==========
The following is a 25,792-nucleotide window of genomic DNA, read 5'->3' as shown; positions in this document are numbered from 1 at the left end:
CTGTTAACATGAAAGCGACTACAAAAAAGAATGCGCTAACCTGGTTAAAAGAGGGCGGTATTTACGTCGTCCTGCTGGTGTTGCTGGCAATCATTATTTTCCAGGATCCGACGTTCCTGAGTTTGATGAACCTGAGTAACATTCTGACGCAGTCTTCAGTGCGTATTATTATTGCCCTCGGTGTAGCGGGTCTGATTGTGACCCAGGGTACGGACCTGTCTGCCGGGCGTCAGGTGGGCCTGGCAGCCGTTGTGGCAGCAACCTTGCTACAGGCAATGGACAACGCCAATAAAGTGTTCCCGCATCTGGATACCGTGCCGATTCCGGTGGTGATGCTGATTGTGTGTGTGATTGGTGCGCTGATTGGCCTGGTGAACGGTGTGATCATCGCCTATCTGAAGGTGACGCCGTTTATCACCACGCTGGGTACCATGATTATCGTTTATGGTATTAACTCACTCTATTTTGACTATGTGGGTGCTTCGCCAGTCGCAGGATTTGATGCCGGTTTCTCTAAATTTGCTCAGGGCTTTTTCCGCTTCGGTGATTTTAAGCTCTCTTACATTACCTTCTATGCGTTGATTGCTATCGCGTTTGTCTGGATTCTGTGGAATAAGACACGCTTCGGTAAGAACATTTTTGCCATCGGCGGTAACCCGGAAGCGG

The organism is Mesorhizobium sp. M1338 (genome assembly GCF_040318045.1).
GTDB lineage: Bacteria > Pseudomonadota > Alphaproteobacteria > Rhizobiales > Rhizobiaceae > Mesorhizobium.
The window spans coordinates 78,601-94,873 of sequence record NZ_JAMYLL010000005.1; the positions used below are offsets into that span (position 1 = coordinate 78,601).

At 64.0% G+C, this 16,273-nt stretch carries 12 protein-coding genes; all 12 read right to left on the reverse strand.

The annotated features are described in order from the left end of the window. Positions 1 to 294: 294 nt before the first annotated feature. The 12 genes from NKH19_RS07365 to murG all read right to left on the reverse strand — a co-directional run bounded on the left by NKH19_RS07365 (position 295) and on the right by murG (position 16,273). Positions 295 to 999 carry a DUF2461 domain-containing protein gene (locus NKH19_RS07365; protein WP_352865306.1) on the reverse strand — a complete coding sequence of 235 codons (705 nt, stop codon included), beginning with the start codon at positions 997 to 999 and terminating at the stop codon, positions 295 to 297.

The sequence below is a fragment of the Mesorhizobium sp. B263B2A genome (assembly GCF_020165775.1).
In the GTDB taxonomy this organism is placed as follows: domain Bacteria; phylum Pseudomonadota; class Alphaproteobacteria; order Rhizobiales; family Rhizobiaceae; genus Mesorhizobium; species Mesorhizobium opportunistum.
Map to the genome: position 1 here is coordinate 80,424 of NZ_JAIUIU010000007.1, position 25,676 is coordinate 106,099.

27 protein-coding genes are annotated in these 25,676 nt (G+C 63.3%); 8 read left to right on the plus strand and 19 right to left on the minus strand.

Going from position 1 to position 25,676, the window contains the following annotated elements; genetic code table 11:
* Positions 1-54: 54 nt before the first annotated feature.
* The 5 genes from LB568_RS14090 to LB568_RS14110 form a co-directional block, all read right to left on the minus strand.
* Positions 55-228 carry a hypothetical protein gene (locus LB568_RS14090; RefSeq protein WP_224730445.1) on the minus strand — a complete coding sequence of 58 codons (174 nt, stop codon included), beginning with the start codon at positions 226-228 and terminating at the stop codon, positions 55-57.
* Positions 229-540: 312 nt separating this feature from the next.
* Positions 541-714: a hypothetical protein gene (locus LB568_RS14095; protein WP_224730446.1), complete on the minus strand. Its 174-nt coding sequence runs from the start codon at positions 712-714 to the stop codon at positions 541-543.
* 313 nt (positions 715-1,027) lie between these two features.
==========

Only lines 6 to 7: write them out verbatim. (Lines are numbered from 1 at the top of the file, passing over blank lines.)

At 64.0% G+C, this 16,273-nt stretch carries 12 protein-coding genes; all 12 read right to left on the reverse strand.

The annotated features are described in order from the left end of the window. Positions 1 to 294: 294 nt before the first annotated feature. The 12 genes from NKH19_RS07365 to murG all read right to left on the reverse strand — a co-directional run bounded on the left by NKH19_RS07365 (position 295) and on the right by murG (position 16,273). Positions 295 to 999 carry a DUF2461 domain-containing protein gene (locus NKH19_RS07365; protein WP_352865306.1) on the reverse strand — a complete coding sequence of 235 codons (705 nt, stop codon included), beginning with the start codon at positions 997 to 999 and terminating at the stop codon, positions 295 to 297.